(August 17, 2020—New York, NY)—Van Alen Institute and the New York City Council today announced the winning proposals for Reimagining Brooklyn Bridge, an international design competition that aims to spark a new public conversation about New York City’s infrastructure. As made even more clear by the COVID-19 pandemic, public spaces and transportation options must be designed with equity, health, and sustainability at their core. With this in mind, the competition’s winning designs reclaim the bridge’s roadways for expanded pedestrian and cyclist use. By centering climate action, social equity, and creative expression, they also put forth strategies that could improve wellbeing in public spaces across New York City. Continue reading “Van Alen + NYC Council Announce ‘Reimagining Brooklyn Bridge’ Winners!”→
One of the Golden Ages most prestigious hotels was the Waldorf Astoria. It held galas and balls, was home to the rich and famous, and was the site of historic announcements and events. The exterior and interior of the Waldorf were designated by the New York City Landmarks Preservation Commission as official landmarks.
This historic treasure was purchased by a Chinese company for $1.95 billion in 2014, and the hotel was closed for three-years while extensive renovation took place, converting some of the rooms into condos. Here, we take a look inside, before the acquisition by Anbang Insurance Group of China.
Many New Yorkers have been stepping out of the city during this time of COVID, in search of space ~ more than six-feet of space. Today, we’re taking a leap back in time to 1853, when Elizabeth Schermerhorn Jones (1810-1876), a New York Socialite, built a weekend and summer residence in a small town named Rhinebeck, directly across the Hudson River from the currently popular, Kingston. Below, our pictorial visit to what’s left of Rhinecliff (now known as Wyndclyffe).
Pier A in Battery Park City is New York City’s last remaining historic pier. Extending 300-feet into New York Harbor, the Pier underwent a massive renovation, which was completed in 2014. Here we take a walk around and above this historic site.
Did you know that East 82nd Street is home to The American Hungarian Library and Historical Society? Founded in 1955 in Yorkville, the Hungarian House continues to serve as the hub of literary, cultural and social life for the Tri-State Hungarian-American community, and is looking forward to a well-needed face-lift.
New York is home to the largest gathering of Nivola’s public artworks — 21 pieces across all five boroughs, at least 17 of which still exist. So it is with great excitement and anticipation that we look forward to the opening of The Cooper Union’s next exhibition, Nivola in New YorkIFigure in Field ~ the first-ever to tell the story of Nivola’s built New York City projects through maquette and sculptures, original drawings, site-specific photographs, and related ephemera.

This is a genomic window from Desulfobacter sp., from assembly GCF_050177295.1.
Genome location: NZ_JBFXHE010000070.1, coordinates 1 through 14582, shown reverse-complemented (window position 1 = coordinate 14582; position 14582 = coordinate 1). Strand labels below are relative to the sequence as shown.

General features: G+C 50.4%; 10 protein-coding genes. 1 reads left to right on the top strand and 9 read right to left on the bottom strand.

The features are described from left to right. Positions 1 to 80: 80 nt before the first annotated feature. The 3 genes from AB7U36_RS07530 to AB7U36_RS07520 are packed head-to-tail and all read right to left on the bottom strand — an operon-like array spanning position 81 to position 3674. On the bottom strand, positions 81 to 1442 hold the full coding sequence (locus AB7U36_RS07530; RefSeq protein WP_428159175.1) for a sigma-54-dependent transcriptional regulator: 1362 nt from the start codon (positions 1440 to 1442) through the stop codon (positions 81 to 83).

The landmarked 120 Broadway, also know as the Equitable Building, has undergone a two-year, $50 million renovation. We were pleased to be invited to take a look inside, from the historic Banker’s Club space on the 40th floor to the newly created mural project on the third floor, and beautifully restored lobby. Come along, as we take in the new, while reflecting on the old.
With New York City real estate at such a premium, it is hard to image how short a life the single-story structure has these days. And even harder to imagine how many still exist throughout our five boroughs.
In 2015, photographer and long-time East Village resident Adam Friedberg decided to explore all the single-story buildings in the East Village and the Lower East Side. To date, he has documented in photographs nearly 100 sites. Many of these images are now on view in his exhibition, Single-Story Project, at the Center for Architecture. Walk with us down to the lower-level and take a look.
NYC Parks Commissioner Mitchell J. Silver, FAICP, today joined Queens Borough President Melinda Katz, Queens Community Board 7 Parks Chair Kim Ohanian, and members of People for the Pavilion, Flushing Meadows Corona Park Conservancy and Alliance for Flushing Meadows Corona Park, to break ground on the reconstruction of the New York State Pavilion Observation Towers.
Elizabeth W. Smith, President & CEO of the Central Park Conservancy, joined today with New York City Parks Commissioner Mitchell J. Silver, FAICP, to unveil designs for a transformative project that will create a beautiful new recreational facility seamlessly integrated into the landscape around the Harlem Meer. The project will repair the damaged landscape, improve the ecology of the north end, and re-establish long-severed connections to one of the Park’s most picturesque areas. The new facility will replace the aging pool and rink, which has suffered from systemic problems since it was built and obstructs the flow of people, views, and water through the Park.
A new exhibition showcasing the conception and making of the DFAB HOUSE, the world’s first fully inhabited building to have been digitally planned and largely built with the help of robots and 3D printers will open at The Cooper Union on September 12th.